Illuminating Hidden Realms of Space
The “Color Space” project delves into the captivating world of color representation, unlocking the hidden beauty of celestial realms. This innovative display employs printed astrophotography images captured across the electromagnetic spectrum, ranging from the infrared (IR) to ultraviolet (UV), and maps these normally invisible spectrums to the CMYK color space. As viewers engage with the installation, they can selectively reveal different aspects of these cosmic landscapes by switching between primary light colors – red, green, and blue – each uncovering a unique layer of the astral vista.
Details and Theory
The heart of the “Color Space” project lies in the exploration of color mixing, with a profound twist – the translation of astrophotography from invisible wavelengths to the realm of human perception.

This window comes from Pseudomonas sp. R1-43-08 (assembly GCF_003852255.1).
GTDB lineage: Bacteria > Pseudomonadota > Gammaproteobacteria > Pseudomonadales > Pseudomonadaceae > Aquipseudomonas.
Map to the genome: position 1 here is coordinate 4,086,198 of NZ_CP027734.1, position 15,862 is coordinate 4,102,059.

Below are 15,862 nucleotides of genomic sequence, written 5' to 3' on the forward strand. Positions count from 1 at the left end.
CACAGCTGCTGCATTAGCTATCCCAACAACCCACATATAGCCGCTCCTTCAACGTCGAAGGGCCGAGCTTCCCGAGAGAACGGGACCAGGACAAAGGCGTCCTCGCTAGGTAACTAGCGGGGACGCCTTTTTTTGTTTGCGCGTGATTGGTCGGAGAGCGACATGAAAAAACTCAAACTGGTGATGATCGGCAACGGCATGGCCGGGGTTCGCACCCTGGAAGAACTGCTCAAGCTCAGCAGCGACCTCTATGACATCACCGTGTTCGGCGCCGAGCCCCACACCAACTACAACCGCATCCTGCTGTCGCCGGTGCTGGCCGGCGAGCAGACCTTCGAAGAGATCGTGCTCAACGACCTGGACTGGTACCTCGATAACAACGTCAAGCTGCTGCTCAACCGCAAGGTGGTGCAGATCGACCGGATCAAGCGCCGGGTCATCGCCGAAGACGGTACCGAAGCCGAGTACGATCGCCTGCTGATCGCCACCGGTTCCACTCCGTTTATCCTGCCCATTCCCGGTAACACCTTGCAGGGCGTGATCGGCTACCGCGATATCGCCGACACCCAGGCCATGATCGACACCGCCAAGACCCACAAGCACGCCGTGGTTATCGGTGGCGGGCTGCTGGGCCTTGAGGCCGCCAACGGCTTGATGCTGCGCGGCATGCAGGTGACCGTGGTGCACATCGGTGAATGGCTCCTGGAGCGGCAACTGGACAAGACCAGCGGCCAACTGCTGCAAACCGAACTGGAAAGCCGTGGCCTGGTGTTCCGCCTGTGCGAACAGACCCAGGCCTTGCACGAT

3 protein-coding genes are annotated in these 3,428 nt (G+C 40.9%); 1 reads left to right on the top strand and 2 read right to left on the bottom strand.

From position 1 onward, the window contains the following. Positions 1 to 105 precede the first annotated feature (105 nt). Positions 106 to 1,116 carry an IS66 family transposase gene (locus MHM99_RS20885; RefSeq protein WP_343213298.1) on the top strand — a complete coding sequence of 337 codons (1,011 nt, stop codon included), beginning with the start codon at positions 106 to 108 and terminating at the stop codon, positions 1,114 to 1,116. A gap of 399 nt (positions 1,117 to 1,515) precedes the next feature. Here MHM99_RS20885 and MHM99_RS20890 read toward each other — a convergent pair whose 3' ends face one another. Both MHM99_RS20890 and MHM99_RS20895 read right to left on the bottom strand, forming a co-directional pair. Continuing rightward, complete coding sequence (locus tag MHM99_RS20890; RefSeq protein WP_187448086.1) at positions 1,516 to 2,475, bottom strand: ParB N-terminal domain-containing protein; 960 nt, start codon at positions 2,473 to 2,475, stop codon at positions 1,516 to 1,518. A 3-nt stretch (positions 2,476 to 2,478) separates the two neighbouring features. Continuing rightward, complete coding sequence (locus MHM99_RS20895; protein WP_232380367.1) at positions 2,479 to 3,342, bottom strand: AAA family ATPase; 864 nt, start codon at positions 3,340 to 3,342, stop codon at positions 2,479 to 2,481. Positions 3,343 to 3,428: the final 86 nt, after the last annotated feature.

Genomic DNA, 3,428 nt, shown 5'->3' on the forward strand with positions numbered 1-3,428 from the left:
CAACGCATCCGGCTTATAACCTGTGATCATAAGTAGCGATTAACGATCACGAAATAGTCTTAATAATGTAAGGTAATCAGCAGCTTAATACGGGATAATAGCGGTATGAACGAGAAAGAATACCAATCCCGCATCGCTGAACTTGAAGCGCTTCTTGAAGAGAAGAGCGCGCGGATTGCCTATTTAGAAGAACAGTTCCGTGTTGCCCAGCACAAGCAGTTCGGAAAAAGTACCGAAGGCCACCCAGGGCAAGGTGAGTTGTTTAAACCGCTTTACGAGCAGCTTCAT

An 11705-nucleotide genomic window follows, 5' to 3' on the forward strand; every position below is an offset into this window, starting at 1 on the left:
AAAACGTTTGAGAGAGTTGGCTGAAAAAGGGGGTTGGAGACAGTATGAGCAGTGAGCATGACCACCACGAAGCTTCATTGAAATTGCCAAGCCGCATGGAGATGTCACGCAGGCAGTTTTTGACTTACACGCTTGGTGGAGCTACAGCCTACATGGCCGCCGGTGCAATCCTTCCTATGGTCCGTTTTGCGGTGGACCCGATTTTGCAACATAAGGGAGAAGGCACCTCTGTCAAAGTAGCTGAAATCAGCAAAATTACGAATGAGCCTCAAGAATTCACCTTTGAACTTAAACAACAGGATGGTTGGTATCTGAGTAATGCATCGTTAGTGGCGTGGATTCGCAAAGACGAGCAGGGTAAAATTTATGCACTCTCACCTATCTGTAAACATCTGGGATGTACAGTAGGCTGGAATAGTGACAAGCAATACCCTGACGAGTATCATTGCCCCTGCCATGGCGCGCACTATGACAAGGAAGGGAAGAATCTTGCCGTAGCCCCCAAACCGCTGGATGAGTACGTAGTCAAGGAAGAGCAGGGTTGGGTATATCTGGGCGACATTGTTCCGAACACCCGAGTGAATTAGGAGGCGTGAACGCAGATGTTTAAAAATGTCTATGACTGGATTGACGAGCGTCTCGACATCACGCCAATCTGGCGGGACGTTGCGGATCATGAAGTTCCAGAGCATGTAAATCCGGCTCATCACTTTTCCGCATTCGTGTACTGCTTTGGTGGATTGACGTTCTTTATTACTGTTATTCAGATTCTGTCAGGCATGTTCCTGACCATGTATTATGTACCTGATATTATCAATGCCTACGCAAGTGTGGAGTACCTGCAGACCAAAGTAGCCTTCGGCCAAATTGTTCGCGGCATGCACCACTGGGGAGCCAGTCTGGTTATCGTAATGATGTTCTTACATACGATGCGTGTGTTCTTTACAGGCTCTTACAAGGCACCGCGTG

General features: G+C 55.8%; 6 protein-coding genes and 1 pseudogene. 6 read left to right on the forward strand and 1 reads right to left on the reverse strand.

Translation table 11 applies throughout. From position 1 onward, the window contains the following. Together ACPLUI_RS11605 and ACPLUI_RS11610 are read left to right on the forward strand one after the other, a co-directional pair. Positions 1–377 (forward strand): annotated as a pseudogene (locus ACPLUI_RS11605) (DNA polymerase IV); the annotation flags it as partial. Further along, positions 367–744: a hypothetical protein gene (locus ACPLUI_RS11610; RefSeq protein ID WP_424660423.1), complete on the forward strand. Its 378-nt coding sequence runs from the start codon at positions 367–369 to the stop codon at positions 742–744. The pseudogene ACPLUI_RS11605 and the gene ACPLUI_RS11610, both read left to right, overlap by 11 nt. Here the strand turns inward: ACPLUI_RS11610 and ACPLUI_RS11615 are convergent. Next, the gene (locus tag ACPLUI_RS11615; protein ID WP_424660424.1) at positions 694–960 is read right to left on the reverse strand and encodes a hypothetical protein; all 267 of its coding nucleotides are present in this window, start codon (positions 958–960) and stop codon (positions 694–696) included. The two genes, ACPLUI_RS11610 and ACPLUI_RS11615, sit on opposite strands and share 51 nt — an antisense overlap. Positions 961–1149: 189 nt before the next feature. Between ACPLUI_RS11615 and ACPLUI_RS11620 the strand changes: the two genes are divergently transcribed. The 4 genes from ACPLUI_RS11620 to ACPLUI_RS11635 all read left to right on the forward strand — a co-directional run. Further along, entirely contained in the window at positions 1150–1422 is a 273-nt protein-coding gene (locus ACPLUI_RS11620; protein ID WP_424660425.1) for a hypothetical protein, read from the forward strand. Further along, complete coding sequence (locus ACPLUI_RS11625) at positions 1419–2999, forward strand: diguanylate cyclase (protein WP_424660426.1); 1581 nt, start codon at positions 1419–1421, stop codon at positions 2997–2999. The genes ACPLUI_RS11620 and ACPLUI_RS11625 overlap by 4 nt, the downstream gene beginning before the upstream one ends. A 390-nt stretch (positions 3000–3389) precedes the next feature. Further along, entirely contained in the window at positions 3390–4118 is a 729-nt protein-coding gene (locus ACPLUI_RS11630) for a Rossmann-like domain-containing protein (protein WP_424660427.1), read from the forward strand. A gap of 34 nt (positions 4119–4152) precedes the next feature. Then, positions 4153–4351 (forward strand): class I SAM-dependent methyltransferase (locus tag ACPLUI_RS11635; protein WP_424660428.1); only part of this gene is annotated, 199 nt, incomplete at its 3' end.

Mapping the Spectrum to Colors
Traditionally, astrophotography captures images beyond the scope of the human eye, in spectral ranges like IR, UV, and others. These images, when printed, are typically monochromatic, failing to convey the breathtaking beauty concealed within. However, the “Color Space” project ingeniously maps these spectral ranges to the familiar CMYK colors.
- Infrared (IR), for example, may be assigned to cyan.
- Ultraviolet (UV) can be linked to magenta.
- Other spectral bands may find their expression through yellow or black.
The “magic” unfolds when viewers engage with the installation. By manipulating primary light colors – red, green, and blue – the printed images respond dynamically. As each color is activated, it unveils a specific spectral range, translating it into visible hues. For instance, activating the red light might illuminate the infrared details of the astrophotography print, bringing forth the cosmic landscape hidden in that particular spectrum. The same principle applies to green and blue, each disclosing unique facets of the celestial vista.